In the medieval world, what happened when a figure of recognised authority was absent? What terminology, principles and solutions of proxy authority were developed and adopted? Did these solutions differ and change over time depending on whether the absence was short or long and caused by issues of incapacity, minority, disputed succession, geography or elective absenteeism? Did the models of proxy authority adopted by ruling dynasties and large institutions influence the proxy choices of lesser authority?
The circumstances and consequences of absentee authority, a major aspect of the systems of medieval power, are the focus of this volume. Ranging across the realms of medieval Europe (but with a focus upon the British Isles and France), its essays embrace a wide variety of experience – royal, parliamentary, conciliar, magnatial, military, ecclesiastical (papal to parochial), burghal, household, minor or major, male or female, exiled, captive or infirm – and explore not merely political developments, but the dynastic, diplomatic, financial, ideological, religious and cultural ramifications of such episodes.
Frédérique Lachaud is Professor of medieval history at the Université de Lorraine, France; Michael Penman is Senior Lecturer in history at the University of Stirling, Scotland.
Contributors: James Bothwell Michelle Bubenicek, Léonard Dauphant , Bruno Dumézil, Laurent Hablot, Torsten Hiltmann, Tom Horler-Underwood, Robert Houghton, Olivier de Laborderie, Frédérique Lachaud, Hans Jacob Orning, Michael Penman. Norman Reid.
Table des matières :
Introduction: Absentee Authority across Medieval Europe
Incarnating Authority, Exercising Authority: The Figure of the King in the Merovingian Era
Ubi armae ibi princeps: Medieval Emblematics as the Real Presence of the Prince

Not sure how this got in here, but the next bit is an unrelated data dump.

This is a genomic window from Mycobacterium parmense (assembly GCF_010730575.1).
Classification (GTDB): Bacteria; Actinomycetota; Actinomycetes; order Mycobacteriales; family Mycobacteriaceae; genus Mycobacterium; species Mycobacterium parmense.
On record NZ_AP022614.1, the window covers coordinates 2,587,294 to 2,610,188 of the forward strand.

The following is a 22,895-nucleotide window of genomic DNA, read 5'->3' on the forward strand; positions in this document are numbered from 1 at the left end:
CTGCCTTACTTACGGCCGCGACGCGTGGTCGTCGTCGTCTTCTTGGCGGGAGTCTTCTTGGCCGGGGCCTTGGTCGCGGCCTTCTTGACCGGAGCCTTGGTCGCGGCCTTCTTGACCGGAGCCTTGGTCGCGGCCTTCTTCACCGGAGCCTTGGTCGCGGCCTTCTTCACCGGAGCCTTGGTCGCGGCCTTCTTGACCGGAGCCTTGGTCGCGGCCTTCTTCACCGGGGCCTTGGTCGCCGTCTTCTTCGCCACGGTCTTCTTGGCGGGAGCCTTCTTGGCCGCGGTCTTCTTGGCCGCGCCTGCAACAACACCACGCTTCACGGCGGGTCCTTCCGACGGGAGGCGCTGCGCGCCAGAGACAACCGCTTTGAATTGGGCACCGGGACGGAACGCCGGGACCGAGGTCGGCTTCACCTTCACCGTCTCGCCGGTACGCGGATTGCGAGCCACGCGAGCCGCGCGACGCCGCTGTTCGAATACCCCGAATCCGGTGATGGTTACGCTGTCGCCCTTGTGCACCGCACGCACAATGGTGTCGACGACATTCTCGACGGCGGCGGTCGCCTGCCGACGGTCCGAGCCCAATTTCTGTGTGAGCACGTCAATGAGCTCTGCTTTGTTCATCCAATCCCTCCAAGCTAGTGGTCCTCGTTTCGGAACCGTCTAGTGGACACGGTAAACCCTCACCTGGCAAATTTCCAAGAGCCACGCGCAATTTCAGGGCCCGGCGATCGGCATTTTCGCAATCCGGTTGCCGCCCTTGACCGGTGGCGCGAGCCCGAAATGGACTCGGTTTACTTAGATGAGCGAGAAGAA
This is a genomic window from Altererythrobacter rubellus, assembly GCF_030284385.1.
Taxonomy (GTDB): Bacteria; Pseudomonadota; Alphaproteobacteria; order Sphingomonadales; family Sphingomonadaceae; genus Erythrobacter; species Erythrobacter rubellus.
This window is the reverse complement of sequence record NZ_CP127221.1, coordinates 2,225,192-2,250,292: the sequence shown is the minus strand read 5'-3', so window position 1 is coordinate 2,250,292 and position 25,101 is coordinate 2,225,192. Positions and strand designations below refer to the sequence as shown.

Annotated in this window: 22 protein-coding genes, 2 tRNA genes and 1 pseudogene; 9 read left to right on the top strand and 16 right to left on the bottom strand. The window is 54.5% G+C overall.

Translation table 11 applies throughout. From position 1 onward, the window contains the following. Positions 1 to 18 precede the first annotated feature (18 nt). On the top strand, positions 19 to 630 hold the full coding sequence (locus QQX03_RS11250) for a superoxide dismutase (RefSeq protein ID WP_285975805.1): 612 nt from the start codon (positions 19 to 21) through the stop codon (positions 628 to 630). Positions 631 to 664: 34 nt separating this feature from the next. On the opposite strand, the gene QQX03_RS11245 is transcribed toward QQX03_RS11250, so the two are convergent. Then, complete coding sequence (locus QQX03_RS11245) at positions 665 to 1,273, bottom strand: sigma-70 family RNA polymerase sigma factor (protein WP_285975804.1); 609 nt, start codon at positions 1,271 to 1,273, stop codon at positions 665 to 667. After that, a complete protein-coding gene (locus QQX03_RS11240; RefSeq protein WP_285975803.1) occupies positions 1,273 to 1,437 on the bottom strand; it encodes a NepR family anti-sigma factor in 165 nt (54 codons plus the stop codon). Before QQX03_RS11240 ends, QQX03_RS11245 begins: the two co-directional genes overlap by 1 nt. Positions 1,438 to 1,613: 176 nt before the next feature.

While the Bishop’s Away… Absentee Bishops of Parma during the Investiture Conflict
An Inconceivable Absence: Usurpers and Illegitimate Rulers in the Genealogical Rolls of the Kings of England, from the late thirteenth to the early fifteenth centuries
Local Loyalty and Absentee Authority in Thirteenth-Century Normandy: the Evidence of the Querimoniae Normannorum (1247)
Representation and Authority in Thirteenth-Century England and Gascony
Internal Exiles: Exclusion from the Fourteenth-Century English Court and Kingdom
‘Si grant charté a Paris. par defaulte du roy’: Governmental Practice and the Customary Geography of the Absence
Was the Couple a Palliative to the Absence of the Prince? The Political Role and Influence of Margaret of Flanders during the Reign of Philip the Bold, Duke and Count of Burgundy (1384-1404)
Guardian – Lieutenant – Governor: Absentee Monarchy and Proxy Power in Scotland’s Long Fourteenth Century
Absentee Authority in Late Medieval Iceland, as Viewed from the Literary Sources
Representatives of Kings and ‘Kings’ as Representatives: Authority and its Representation in Professional Groups in Late Medieval and Early Modern France – The Example of the King of Minstrels and of the King of Mercers
Informations pratiques :
Frédérique Lachaud, Michael Penman (dir.), Absentee Authority across Medieval Europe, dir. , Boydell&Brewer, 2017. 2 black and white, 2 line illustrations. 266 pages
23.4×15.6 cm. ISBN: 9781783272525. Prix : 60£.
Source : Boydell&Brewer